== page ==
Instead, these pictures show that your breath is directed over the top of your head, down onto your chest, and behind you. The breath is also turbulent, meaning that although it does spread out, it doesn't go far.
In comparison, if you look at a picture of someone not wearing a face covering, you will see that the exhalation goes mostly forward and down, but a significantly further distance than with the face covering.
Such a test is probably ideal for examining different designs and fits. Do coverings that loop around the ears work better than scarves? How far under your chin does a covering need to go? What is the best nose fitting? How do face shields compare to face masks? These are all questions that could be answered using this method.
But, in conducting this experiment, we should appreciate that "vaping" particles are about 0.1 to 3 micrometres – significantly bigger than the virus. While it is probably fair to assume that the smaller virus particles will travel in roughly the same directions as the vaping particles, there is also the chance that they may still go straight forward through the face covering.
To get an idea of how much this might happen, a simple test involving trying to blow out a candle directly in front of the wearer could be tried. Initially, the distance coupled with the strength of exhalation could be investigated, but then face coverings made from different materials and critically with different numbers of layers could be tried. The design of face covering that made it hardest to divert the candle flame will probably provide the best barrier for projecting the virus forward and through the face covering.
Without any more sophisticated equipment, it would be difficult to conduct any further simple experiments at home. However, combining the above two tests would provide wearers with a good idea about which of their face coverings would work the best if the aim was to avoid breathing potential infection over other people.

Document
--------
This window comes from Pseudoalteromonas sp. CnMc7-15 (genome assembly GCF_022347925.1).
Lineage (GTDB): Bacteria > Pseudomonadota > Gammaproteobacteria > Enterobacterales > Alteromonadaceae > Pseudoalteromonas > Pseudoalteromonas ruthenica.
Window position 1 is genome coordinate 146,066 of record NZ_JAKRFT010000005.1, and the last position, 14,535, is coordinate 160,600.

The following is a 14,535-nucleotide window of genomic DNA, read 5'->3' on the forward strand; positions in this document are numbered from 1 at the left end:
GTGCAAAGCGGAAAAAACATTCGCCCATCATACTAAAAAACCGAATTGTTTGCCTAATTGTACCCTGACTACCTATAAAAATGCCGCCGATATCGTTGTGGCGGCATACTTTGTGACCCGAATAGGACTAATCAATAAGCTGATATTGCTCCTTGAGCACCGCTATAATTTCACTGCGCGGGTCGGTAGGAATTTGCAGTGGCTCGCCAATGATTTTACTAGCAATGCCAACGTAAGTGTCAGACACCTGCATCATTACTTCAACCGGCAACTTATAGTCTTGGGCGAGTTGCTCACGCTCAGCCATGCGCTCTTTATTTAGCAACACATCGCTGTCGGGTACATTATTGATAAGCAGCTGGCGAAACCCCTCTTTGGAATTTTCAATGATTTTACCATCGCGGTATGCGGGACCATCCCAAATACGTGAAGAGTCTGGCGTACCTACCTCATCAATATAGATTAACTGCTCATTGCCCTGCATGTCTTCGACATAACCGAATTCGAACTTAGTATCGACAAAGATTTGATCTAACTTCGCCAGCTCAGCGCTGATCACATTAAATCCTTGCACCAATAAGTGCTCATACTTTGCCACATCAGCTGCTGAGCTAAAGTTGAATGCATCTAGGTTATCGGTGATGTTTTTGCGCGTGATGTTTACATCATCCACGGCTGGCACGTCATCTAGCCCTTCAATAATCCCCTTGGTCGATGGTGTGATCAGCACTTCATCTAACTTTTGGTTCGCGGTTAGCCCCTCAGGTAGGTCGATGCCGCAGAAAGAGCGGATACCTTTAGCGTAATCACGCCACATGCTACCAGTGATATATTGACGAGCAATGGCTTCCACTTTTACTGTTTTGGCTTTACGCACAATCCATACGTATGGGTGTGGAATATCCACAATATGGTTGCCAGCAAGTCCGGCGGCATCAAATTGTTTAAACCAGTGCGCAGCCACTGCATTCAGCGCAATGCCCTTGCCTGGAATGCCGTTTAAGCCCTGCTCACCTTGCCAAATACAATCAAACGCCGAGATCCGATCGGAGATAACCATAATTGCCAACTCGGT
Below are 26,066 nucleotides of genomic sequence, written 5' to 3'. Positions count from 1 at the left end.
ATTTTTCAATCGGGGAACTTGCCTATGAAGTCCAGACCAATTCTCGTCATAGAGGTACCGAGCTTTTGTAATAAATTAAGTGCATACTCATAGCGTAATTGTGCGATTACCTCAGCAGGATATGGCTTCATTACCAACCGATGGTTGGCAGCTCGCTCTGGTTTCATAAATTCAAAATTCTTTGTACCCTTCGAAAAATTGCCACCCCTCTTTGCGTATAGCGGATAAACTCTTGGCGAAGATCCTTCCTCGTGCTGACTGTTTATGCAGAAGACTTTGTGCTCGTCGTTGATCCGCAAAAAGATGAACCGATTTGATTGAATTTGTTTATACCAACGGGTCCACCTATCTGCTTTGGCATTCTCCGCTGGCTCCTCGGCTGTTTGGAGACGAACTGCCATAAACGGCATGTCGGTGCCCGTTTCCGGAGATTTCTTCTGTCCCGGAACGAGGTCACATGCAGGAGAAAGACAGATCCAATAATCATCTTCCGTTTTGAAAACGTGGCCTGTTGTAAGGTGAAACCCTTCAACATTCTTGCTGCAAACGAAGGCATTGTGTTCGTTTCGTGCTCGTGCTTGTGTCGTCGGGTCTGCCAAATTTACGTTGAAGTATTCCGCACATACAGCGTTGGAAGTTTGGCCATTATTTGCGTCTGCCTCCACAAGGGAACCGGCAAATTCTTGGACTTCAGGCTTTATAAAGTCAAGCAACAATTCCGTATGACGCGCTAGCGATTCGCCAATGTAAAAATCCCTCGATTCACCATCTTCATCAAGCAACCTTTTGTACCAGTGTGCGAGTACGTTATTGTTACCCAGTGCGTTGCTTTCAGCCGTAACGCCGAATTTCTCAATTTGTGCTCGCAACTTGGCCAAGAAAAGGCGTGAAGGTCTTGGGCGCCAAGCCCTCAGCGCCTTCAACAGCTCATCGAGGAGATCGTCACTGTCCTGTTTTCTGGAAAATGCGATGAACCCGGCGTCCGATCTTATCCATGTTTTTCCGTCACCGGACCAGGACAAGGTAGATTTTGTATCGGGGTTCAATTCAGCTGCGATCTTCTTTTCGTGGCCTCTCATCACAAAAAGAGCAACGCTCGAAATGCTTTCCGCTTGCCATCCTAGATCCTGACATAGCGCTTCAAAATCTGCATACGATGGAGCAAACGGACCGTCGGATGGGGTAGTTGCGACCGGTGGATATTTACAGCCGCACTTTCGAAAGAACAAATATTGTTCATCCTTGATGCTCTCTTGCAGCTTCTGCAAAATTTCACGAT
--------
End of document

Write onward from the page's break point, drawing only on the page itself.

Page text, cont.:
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A Mercury-bound spacecraft's noisy flyby of our home planet.
- There is no sound in space, but if there was, this is what it might sound like passing by Earth.
- A spacecraft bound for Mercury recorded data while swinging around our planet, and that data was converted into sound.
- Yes, in space no one can hear you scream, but this is still some chill stuff.
First off, let's be clear what we mean by "hear" here. (Here, here!)
Sound, as we know it, requires air. What our ears capture is actually oscillating waves of fluctuating air pressure. Cilia, fibers in our ears, respond to these fluctuations by firing off corresponding clusters of tones at different pitches to our brains. This is what we perceive as sound.
All of which is to say, sound requires air, and space is notoriously void of that. So, in terms of human-perceivable sound, it's silent out there. Nonetheless, there can be cyclical events in space — such as oscillating values in streams of captured data — that can be mapped to pitches, and thus made audible.
Image source: European Space Agency